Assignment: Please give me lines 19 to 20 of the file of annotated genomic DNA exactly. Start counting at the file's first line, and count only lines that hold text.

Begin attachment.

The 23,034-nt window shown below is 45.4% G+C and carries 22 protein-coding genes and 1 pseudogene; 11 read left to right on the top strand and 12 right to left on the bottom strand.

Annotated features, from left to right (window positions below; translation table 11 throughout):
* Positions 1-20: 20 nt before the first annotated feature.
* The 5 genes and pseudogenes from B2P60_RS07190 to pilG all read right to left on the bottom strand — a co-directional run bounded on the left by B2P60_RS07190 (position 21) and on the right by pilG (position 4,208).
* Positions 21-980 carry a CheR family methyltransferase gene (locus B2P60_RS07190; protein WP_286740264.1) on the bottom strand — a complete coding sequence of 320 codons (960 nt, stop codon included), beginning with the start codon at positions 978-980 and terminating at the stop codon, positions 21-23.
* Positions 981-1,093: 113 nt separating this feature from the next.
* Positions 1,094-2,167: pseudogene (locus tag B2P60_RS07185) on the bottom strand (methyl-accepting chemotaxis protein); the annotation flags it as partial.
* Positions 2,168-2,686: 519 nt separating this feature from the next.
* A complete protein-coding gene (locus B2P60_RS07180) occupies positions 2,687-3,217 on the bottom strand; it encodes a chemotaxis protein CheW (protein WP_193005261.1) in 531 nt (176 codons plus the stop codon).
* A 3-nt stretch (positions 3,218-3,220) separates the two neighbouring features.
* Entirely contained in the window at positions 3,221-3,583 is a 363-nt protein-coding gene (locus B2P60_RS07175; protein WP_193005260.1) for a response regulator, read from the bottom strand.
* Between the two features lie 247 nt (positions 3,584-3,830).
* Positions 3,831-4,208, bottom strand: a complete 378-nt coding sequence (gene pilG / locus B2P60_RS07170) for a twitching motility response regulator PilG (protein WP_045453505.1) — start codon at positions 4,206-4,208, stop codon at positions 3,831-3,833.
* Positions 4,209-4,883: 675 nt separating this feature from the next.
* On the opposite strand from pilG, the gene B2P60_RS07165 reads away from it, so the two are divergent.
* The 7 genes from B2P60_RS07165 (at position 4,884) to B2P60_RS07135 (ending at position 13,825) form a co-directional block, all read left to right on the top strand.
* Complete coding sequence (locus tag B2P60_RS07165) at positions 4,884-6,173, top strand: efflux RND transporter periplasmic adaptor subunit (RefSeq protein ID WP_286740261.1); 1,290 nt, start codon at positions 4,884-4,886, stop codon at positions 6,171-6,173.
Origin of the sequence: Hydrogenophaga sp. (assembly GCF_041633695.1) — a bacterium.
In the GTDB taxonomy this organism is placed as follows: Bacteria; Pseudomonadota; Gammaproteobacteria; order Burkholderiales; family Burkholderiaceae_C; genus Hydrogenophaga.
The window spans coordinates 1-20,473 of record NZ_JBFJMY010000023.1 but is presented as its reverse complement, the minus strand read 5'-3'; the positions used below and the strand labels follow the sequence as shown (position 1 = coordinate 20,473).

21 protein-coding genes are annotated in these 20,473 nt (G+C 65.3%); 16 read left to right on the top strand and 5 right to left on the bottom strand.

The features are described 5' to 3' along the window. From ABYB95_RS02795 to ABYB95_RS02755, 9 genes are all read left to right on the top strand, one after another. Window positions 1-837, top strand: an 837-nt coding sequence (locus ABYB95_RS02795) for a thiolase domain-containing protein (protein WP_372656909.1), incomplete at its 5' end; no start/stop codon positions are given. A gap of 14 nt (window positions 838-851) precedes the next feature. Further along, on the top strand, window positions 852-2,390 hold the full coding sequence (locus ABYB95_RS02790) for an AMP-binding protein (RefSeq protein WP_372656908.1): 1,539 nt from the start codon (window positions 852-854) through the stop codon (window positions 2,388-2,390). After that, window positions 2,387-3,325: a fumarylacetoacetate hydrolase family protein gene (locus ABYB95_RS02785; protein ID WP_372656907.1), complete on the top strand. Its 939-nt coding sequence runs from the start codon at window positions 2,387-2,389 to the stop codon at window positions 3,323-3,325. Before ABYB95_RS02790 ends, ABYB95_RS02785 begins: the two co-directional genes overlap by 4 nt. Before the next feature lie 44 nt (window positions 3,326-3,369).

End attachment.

In the GTDB taxonomy this organism is placed as follows: Bacteria; Pseudomonadota; Gammaproteobacteria; order Burkholderiales; family Burkholderiaceae_C; genus Hydrogenophaga.
The window spans coordinates 1-20,473 of record NZ_JBFJMY010000023.1 but is presented as its reverse complement, the minus strand read 5'-3'; the positions used below and the strand labels follow the sequence as shown (position 1 = coordinate 20,473).